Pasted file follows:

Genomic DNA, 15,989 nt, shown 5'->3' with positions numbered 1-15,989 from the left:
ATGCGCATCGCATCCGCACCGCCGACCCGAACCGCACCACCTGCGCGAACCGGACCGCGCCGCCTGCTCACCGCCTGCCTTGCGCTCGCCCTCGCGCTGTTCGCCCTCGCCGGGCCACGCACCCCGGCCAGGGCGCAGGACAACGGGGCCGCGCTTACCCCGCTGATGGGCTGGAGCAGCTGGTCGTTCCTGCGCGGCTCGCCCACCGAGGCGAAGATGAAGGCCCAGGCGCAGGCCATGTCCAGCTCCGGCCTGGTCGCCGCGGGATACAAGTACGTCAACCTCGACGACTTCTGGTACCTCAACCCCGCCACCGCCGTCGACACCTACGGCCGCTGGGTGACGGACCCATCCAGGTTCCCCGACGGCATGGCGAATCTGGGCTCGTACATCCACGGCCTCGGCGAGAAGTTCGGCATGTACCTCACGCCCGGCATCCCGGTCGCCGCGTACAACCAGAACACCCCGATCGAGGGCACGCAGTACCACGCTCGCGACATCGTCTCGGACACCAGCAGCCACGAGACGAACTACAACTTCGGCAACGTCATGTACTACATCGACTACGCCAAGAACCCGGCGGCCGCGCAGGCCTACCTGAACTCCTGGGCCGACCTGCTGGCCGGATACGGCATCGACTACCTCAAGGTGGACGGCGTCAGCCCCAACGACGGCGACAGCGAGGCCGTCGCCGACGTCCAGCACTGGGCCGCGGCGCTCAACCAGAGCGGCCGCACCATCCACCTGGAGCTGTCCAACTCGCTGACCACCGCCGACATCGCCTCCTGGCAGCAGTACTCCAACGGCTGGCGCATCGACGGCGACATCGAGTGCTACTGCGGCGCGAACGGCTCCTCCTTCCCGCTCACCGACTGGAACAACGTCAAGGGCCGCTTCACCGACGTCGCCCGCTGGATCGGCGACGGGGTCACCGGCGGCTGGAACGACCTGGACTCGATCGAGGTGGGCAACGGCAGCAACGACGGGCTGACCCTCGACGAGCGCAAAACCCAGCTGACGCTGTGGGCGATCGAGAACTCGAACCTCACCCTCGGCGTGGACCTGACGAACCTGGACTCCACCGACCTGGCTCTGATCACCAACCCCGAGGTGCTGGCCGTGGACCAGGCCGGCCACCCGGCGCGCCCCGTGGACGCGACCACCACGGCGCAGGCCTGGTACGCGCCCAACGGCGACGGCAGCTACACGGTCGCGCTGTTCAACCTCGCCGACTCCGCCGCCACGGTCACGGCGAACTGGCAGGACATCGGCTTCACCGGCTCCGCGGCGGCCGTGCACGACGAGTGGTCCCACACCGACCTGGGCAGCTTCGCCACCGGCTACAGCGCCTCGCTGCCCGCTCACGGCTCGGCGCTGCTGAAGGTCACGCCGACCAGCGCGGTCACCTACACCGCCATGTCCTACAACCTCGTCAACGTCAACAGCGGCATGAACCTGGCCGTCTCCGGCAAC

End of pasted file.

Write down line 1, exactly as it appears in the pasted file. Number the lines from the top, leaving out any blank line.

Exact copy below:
Genomic DNA, 15,989 nt, shown 5'->3' with positions numbered 1-15,989 from the left: